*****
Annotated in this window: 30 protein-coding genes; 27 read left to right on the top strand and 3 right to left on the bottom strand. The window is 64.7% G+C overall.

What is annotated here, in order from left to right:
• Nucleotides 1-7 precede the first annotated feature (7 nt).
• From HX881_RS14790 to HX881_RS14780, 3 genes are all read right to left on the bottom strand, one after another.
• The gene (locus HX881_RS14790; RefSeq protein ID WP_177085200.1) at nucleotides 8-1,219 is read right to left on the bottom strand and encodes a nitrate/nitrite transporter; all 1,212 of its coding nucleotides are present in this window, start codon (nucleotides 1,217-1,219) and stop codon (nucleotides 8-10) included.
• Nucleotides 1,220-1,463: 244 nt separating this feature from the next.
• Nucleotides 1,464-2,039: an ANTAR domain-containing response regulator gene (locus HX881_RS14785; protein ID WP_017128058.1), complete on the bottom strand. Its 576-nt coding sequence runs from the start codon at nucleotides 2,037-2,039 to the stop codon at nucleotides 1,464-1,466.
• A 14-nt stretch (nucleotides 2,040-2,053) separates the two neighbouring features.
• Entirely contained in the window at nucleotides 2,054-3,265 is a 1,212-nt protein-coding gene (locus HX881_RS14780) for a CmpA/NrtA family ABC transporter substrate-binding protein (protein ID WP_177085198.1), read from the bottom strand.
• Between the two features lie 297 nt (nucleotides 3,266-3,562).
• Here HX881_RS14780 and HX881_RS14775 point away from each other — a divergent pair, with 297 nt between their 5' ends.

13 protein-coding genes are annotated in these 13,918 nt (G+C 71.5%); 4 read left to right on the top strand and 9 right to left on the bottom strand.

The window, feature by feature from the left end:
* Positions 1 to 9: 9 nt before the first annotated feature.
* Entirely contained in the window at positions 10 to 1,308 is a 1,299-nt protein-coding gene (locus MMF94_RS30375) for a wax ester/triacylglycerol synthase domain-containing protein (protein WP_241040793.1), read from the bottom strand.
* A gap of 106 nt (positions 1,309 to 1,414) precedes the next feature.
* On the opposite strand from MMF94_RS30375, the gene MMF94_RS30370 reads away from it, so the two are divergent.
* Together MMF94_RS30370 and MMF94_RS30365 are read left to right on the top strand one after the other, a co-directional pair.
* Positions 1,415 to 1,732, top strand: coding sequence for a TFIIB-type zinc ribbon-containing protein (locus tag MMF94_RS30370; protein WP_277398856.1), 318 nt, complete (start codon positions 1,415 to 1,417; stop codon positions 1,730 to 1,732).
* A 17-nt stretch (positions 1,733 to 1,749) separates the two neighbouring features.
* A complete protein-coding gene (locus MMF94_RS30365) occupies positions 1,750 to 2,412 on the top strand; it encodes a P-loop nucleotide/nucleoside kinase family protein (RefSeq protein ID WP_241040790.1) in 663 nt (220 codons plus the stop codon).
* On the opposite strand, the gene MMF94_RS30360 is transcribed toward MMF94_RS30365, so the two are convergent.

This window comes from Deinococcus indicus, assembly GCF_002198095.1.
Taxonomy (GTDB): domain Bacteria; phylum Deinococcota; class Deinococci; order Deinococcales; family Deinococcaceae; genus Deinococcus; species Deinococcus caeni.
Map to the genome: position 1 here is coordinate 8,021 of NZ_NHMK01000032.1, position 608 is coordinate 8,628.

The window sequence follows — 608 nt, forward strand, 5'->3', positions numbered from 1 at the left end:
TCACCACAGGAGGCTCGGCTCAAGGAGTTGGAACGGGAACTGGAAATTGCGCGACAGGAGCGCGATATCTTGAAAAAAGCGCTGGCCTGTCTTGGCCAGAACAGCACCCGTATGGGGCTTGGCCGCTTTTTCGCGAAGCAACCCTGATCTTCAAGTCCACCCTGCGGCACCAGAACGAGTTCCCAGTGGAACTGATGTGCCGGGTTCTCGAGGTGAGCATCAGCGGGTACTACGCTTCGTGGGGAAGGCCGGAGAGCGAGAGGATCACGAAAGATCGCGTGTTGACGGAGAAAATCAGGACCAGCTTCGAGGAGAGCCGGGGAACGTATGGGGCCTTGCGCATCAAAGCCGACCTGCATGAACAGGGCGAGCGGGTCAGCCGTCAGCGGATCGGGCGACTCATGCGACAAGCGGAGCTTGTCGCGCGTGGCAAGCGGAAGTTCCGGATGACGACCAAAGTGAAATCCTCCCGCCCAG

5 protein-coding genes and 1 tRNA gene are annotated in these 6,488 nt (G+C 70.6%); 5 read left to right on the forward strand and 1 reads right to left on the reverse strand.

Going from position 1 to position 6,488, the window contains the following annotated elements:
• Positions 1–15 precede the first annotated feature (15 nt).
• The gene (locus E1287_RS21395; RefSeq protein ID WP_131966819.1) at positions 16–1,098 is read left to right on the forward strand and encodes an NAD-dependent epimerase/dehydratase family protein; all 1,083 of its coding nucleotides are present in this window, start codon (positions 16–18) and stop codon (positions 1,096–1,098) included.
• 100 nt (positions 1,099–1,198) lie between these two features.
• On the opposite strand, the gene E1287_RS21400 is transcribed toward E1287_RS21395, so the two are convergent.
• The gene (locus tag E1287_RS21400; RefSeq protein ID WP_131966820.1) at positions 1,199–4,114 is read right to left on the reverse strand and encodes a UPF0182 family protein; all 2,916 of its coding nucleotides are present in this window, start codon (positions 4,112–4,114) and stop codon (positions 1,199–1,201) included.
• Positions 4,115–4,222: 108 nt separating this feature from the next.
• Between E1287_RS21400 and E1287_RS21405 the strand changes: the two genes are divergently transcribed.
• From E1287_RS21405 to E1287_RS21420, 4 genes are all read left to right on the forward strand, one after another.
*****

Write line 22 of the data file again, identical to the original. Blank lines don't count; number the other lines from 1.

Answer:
* On the opposite strand, the gene MMF94_RS30360 is transcribed toward MMF94_RS30365, so the two are convergent.